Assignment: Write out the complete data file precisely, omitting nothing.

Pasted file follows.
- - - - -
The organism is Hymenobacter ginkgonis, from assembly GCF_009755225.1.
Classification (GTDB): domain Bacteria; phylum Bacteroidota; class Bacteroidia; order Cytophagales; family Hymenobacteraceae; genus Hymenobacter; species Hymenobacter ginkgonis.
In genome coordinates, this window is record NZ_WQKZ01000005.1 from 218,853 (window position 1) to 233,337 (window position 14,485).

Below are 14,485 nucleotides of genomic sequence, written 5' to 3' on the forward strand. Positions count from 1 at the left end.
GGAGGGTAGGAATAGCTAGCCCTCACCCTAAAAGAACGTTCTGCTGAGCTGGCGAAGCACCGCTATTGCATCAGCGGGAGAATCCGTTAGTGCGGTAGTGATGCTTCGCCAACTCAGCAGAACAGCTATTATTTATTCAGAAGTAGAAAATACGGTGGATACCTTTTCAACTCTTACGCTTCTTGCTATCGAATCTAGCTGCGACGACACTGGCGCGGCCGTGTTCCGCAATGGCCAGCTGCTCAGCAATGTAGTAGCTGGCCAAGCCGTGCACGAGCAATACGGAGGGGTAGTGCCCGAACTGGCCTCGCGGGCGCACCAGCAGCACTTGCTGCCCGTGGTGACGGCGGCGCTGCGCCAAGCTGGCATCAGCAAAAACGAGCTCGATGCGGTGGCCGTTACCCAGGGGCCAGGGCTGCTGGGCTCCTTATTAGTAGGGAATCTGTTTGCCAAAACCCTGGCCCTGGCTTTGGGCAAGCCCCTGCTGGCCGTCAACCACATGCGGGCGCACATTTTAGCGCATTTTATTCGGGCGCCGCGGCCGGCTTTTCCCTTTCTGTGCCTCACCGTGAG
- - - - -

The organism is Hymenobacter ginkgonis, from assembly GCF_009755225.1.
Classification (GTDB): domain Bacteria; phylum Bacteroidota; class Bacteroidia; order Cytophagales; family Hymenobacteraceae; genus Hymenobacter; species Hymenobacter ginkgonis.
In genome coordinates, this window is record NZ_WQKZ01000005.1 from 218,853 (window position 1) to 233,337 (window position 14,485).

Below are 14,485 nucleotides of genomic sequence, written 5' to 3' on the forward strand. Positions count from 1 at the left end.
GGAGGGTAGGAATAGCTAGCCCTCACCCTAAAAGAACGTTCTGCTGAGCTGGCGAAGCACCGCTATTGCATCAGCGGGAGAATCCGTTAGTGCGGTAGTGATGCTTCGCCAACTCAGCAGAACAGCTATTATTTATTCAGAAGTAGAAAATACGGTGGATACCTTTTCAACTCTTACGCTTCTTGCTATCGAATCTAGCTGCGACGACACTGGCGCGGCCGTGTTCCGCAATGGCCAGCTGCTCAGCAATGTAGTAGCTGGCCAAGCCGTGCACGAGCAATACGGAGGGGTAGTGCCCGAACTGGCCTCGCGGGCGCACCAGCAGCACTTGCTGCCCGTGGTGACGGCGGCGCTGCGCCAAGCTGGCATCAGCAAAAACGAGCTCGATGCGGTGGCCGTTACCCAGGGGCCAGGGCTGCTGGGCTCCTTATTAGTAGGGAATCTGTTTGCCAAAACCCTGGCCCTGGCTTTGGGCAAGCCCCTGCTGGCCGTCAACCACATGCGGGCGCACATTTTAGCGCATTTTATTCGGGCGCCGCGGCCGGCTTTTCCCTTTCTGTGCCTCACCGTGAG